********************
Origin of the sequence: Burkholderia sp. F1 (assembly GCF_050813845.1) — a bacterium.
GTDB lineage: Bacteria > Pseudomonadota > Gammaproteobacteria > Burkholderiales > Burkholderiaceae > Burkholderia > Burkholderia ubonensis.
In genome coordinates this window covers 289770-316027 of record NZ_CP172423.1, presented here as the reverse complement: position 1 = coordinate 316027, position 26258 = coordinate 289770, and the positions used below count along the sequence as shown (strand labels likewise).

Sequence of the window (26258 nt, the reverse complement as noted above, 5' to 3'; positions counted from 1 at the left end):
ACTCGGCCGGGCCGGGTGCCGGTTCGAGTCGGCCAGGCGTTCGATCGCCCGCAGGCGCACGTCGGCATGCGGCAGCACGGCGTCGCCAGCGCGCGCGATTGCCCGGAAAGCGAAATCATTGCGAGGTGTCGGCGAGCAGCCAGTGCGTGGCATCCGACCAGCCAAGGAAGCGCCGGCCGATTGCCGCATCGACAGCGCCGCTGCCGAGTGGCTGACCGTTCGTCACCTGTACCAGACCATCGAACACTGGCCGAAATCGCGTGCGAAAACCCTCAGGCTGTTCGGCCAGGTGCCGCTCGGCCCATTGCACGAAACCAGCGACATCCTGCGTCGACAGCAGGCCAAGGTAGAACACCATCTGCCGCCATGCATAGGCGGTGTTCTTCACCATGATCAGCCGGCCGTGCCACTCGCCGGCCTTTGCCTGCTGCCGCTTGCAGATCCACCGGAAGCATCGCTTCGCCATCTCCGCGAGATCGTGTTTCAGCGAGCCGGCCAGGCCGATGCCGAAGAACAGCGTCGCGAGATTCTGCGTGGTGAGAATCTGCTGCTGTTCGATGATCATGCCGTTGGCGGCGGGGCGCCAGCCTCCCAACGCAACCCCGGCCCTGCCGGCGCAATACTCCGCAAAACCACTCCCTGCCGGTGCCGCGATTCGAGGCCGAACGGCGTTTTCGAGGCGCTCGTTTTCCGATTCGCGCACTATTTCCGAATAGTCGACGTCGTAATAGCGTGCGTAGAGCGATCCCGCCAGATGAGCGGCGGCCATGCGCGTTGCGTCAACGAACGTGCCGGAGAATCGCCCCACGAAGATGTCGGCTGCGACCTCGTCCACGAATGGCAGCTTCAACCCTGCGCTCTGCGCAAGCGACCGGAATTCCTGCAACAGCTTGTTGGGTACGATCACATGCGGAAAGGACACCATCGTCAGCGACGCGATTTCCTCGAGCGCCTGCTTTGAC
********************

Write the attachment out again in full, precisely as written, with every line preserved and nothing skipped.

Origin of the sequence: Burkholderia sp. F1 (assembly GCF_050813845.1) — a bacterium.
GTDB lineage: Bacteria > Pseudomonadota > Gammaproteobacteria > Burkholderiales > Burkholderiaceae > Burkholderia > Burkholderia ubonensis.
In genome coordinates this window covers 289770-316027 of record NZ_CP172423.1, presented here as the reverse complement: position 1 = coordinate 316027, position 26258 = coordinate 289770, and the positions used below count along the sequence as shown (strand labels likewise).

Sequence of the window (26258 nt, the reverse complement as noted above, 5' to 3'; positions counted from 1 at the left end):
ACTCGGCCGGGCCGGGTGCCGGTTCGAGTCGGCCAGGCGTTCGATCGCCCGCAGGCGCACGTCGGCATGCGGCAGCACGGCGTCGCCAGCGCGCGCGATTGCCCGGAAAGCGAAATCATTGCGAGGTGTCGGCGAGCAGCCAGTGCGTGGCATCCGACCAGCCAAGGAAGCGCCGGCCGATTGCCGCATCGACAGCGCCGCTGCCGAGTGGCTGACCGTTCGTCACCTGTACCAGACCATCGAACACTGGCCGAAATCGCGTGCGAAAACCCTCAGGCTGTTCGGCCAGGTGCCGCTCGGCCCATTGCACGAAACCAGCGACATCCTGCGTCGACAGCAGGCCAAGGTAGAACACCATCTGCCGCCATGCATAGGCGGTGTTCTTCACCATGATCAGCCGGCCGTGCCACTCGCCGGCCTTTGCCTGCTGCCGCTTGCAGATCCACCGGAAGCATCGCTTCGCCATCTCCGCGAGATCGTGTTTCAGCGAGCCGGCCAGGCCGATGCCGAAGAACAGCGTCGCGAGATTCTGCGTGGTGAGAATCTGCTGCTGTTCGATGATCATGCCGTTGGCGGCGGGGCGCCAGCCTCCCAACGCAACCCCGGCCCTGCCGGCGCAATACTCCGCAAAACCACTCCCTGCCGGTGCCGCGATTCGAGGCCGAACGGCGTTTTCGAGGCGCTCGTTTTCCGATTCGCGCACTATTTCCGAATAGTCGACGTCGTAATAGCGTGCGTAGAGCGATCCCGCCAGATGAGCGGCGGCCATGCGCGTTGCGTCAACGAACGTGCCGGAGAATCGCCCCACGAAGATGTCGGCTGCGACCTCGTCCACGAATGGCAGCTTCAACCCTGCGCTCTGCGCAAGCGACCGGAATTCCTGCAACAGCTTGTTGGGTACGATCACATGCGGAAAGGACACCATCGTCAGCGACGCGATTTCCTCGAGCGCCTGCTTTGAC